Portraying Patriotism > Flying the Flag
For God and Country. The Christian Crusade, 1961.
In addition to founding and running the Christian Crusade (see: Christian Crusade litter bag for more information), Billy James Hargis was a prominent member of numerous organizations that aligned with his policies. These included the John Birch Society and “We, the People!,” an organization that advocated for a reduction in government power, lower taxes, and rejection of US membership in international organizations like the United Nations.
Such intimate connections between supposedly distinct organizations were common (the John Birch Society was often the link; for example, see: The Treason Cycle) for somewhat marginalized conservatives, and they are quite clearly on display in this item. The reel-to-reel tape for which this image served as a cover featured a speech given at the 1961 Christian Crusade annual convention by Robert Welch, the founder and leader of the John Birch Society. Hargis is pictured on the cover, in which the images of a cross and crown of thorns blend neatly with the stars and stripes. These design elements typify both Hargis’ message that the US should fundamentally be a Christian nation and his penchant for self-promotion.
"Fortify Our Freedom." Storer Broadcasting Company, 1965.
The Storer Broadcasting Company, a series of independent radio stations owned by broadcast pioneer George B. Storer, produced the LP album pictured here in 1965 as "a public interest contribution." Featuring the voice of J. Edgar Hoover, "Fortify Our Freedom" advertised itself as "a series outlining the safeguards all Americans can use to protect themselves from falling prey to communism and other forces of internal subversion." The album included tracks devoted to topics such as the "Chronology of the Communist Party of the United States," "Communist Speakers at American Educational Institutions," "American Communists vs American Policy on Viet Nam," and "American Communists and Racial Disturbances".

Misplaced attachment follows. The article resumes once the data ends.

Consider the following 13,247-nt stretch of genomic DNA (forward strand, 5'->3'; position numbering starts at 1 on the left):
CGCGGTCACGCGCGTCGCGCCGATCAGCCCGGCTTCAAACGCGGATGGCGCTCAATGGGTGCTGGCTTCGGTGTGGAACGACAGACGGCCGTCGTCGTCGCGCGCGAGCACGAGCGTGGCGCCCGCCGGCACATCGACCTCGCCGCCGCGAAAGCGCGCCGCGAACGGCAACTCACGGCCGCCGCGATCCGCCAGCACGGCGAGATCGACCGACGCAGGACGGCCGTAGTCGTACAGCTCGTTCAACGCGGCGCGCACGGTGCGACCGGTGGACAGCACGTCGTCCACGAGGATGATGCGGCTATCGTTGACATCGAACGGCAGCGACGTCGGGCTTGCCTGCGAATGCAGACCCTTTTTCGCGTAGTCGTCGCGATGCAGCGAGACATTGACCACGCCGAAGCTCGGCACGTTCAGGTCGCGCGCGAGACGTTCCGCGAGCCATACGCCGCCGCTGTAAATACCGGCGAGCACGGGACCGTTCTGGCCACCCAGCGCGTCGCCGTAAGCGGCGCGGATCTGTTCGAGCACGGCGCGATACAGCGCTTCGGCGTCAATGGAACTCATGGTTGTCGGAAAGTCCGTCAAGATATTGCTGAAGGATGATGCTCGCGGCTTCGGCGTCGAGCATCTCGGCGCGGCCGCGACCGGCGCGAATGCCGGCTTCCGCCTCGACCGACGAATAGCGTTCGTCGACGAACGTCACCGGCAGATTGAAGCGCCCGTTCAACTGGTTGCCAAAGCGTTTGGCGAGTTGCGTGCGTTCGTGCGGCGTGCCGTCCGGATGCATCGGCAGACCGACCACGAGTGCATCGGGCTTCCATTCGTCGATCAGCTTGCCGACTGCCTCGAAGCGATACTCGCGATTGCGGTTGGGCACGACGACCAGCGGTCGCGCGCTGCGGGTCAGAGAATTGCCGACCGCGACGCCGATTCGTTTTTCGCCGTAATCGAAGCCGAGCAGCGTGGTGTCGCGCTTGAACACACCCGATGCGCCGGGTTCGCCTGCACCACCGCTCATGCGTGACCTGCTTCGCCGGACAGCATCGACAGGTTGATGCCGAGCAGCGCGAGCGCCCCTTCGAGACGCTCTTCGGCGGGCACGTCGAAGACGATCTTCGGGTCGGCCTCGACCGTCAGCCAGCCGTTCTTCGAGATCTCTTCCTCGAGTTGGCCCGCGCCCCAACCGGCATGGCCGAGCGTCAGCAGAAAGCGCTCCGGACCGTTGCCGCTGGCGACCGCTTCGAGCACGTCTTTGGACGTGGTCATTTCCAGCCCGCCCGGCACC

Fight Communism. Creator unknown, date unknown.
Poster stamps like these (see also: Dump Lindsay) are precursors to modern stickers. Although carrying no monetary value, conservative activists would often affix them to letters, postcards, and flyers as a way of advocating their causes.
This example showcases two of the most common icons that conservatives used to evoke American pride: the United States flag and the Statue of Liberty. In this case, the flagpole doubles as a spear, piercing the communist “snake within our borders” as the Statue of Liberty towers above it, visually suggesting the power of the United States to defeat its enemies.
There is No Progress without the Faith, Confidence and Risk Capital of the Investor. Investors in America, Inc., November 1970.
First organized in the 1940s, Investors in America, Inc. sought to turn ownership of shares in publicly-traded companies into a basis for political identity. By the mid-1960s, the organization claimed a membership of 1.4 million people in the US and abroad. The pamphlet pictured here was designed to promote one of its newsletters, Investors Clarion, in 1970. Featuring the words of its longtime president, Nick Papolos, the brochure vacillated between vague pronouncements about how "investors, our companies, labor, and government . . . must all defeat the problems of the cities, crime, hunger, water and air pollution," and more concrete complaints about the effects of corporate taxes.